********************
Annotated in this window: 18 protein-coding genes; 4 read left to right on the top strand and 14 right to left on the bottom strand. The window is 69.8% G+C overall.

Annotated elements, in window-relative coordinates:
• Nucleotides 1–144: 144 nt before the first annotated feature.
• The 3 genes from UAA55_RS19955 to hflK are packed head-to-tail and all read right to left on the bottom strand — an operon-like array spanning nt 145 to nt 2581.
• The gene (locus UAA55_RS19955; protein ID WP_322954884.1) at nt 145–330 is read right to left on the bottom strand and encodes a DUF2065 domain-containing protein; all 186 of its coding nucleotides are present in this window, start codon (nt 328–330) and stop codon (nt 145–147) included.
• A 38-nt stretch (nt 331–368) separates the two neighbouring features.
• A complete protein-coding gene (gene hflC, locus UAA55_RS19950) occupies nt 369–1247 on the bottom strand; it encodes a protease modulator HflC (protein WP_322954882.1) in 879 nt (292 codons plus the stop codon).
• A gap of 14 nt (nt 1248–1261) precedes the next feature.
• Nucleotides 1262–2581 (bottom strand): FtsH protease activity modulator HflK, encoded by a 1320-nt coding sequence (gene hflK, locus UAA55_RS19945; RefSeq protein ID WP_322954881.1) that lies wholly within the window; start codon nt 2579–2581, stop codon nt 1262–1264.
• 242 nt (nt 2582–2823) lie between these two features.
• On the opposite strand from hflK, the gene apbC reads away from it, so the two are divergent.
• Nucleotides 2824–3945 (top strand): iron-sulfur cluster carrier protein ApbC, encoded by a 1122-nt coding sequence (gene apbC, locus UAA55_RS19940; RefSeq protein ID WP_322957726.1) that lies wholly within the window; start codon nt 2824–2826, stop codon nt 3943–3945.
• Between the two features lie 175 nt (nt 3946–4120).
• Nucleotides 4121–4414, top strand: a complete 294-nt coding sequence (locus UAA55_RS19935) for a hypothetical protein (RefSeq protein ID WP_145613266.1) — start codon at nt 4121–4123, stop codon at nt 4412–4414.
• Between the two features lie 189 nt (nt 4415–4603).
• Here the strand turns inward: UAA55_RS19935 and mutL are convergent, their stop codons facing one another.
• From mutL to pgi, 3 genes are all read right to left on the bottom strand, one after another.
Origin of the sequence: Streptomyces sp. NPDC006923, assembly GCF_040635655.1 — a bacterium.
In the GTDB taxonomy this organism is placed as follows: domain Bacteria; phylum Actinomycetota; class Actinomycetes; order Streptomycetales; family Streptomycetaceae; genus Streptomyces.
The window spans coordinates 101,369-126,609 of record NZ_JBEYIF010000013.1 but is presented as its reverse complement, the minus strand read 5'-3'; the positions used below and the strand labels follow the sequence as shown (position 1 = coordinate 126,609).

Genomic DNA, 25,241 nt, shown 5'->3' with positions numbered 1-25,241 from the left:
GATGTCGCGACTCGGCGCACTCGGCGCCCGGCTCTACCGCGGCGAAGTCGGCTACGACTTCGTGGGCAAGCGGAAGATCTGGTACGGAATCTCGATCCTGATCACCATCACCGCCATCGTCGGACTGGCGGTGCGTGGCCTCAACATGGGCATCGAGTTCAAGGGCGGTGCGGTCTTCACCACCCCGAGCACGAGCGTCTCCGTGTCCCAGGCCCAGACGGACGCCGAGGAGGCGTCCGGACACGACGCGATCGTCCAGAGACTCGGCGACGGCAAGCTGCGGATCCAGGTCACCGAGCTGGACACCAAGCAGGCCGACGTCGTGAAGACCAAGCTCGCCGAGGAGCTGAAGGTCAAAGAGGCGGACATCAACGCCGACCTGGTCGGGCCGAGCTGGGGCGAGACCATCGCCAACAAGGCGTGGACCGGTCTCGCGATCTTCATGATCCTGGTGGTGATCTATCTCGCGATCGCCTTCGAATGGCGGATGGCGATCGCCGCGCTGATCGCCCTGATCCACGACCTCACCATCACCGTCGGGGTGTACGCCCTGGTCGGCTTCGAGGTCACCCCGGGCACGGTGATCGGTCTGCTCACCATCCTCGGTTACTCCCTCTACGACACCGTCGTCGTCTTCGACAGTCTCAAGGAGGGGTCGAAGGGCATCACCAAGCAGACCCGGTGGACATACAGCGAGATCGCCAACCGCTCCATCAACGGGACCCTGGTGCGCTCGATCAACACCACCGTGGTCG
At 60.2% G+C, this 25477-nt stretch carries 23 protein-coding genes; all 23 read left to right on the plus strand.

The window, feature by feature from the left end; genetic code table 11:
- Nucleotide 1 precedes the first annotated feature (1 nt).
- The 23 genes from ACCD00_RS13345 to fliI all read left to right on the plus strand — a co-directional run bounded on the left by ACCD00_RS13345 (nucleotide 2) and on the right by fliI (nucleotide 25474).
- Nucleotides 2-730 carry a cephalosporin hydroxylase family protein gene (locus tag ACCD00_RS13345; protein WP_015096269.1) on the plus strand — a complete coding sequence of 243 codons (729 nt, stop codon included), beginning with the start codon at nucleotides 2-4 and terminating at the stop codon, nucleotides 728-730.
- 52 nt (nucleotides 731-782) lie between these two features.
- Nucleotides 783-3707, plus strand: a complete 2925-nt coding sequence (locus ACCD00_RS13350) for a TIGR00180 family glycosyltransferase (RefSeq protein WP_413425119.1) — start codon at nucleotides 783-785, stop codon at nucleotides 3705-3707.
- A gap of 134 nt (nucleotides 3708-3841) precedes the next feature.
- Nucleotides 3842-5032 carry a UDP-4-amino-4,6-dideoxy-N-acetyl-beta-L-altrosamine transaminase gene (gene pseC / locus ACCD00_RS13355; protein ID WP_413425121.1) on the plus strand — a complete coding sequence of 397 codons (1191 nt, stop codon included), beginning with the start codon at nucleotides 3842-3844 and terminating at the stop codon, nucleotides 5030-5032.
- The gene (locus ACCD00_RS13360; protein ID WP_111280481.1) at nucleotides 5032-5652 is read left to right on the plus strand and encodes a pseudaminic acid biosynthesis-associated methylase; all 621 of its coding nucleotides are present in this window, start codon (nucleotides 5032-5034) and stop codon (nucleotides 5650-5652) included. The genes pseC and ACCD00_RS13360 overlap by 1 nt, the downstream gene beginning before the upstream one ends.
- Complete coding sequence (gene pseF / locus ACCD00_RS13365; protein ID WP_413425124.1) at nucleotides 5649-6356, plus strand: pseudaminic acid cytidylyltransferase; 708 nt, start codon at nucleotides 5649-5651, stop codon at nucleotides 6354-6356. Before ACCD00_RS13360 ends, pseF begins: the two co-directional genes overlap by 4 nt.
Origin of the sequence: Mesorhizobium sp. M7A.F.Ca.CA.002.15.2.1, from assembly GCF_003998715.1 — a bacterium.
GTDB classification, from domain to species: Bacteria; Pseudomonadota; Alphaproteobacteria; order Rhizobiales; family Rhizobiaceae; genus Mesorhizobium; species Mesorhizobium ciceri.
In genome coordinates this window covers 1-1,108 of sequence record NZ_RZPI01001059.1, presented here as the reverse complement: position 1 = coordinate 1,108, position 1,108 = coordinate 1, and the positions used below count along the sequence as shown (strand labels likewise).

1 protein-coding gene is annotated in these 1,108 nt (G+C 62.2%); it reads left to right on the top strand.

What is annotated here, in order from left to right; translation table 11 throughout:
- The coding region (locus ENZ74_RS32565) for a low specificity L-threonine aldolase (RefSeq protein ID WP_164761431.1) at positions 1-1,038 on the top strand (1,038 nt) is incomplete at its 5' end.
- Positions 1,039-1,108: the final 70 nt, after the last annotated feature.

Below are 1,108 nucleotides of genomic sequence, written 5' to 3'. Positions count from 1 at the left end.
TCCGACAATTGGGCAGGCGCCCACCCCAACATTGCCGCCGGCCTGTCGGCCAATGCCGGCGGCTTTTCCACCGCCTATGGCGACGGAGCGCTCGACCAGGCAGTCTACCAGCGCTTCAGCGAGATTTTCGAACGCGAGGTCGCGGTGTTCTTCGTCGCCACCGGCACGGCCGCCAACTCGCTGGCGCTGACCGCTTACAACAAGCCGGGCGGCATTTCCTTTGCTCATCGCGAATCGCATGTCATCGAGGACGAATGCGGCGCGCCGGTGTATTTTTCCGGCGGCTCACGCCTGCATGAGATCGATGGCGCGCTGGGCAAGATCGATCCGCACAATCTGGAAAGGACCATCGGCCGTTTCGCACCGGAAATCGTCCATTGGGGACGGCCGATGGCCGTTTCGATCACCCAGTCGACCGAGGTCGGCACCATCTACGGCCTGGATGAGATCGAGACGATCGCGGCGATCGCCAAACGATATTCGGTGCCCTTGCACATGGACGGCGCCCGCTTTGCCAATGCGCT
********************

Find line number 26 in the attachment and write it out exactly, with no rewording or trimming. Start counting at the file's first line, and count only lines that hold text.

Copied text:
- The 23 genes from ACCD00_RS13345 to fliI all read left to right on the plus strand — a co-directional run bounded on the left by ACCD00_RS13345 (nucleotide 2) and on the right by fliI (nucleotide 25474).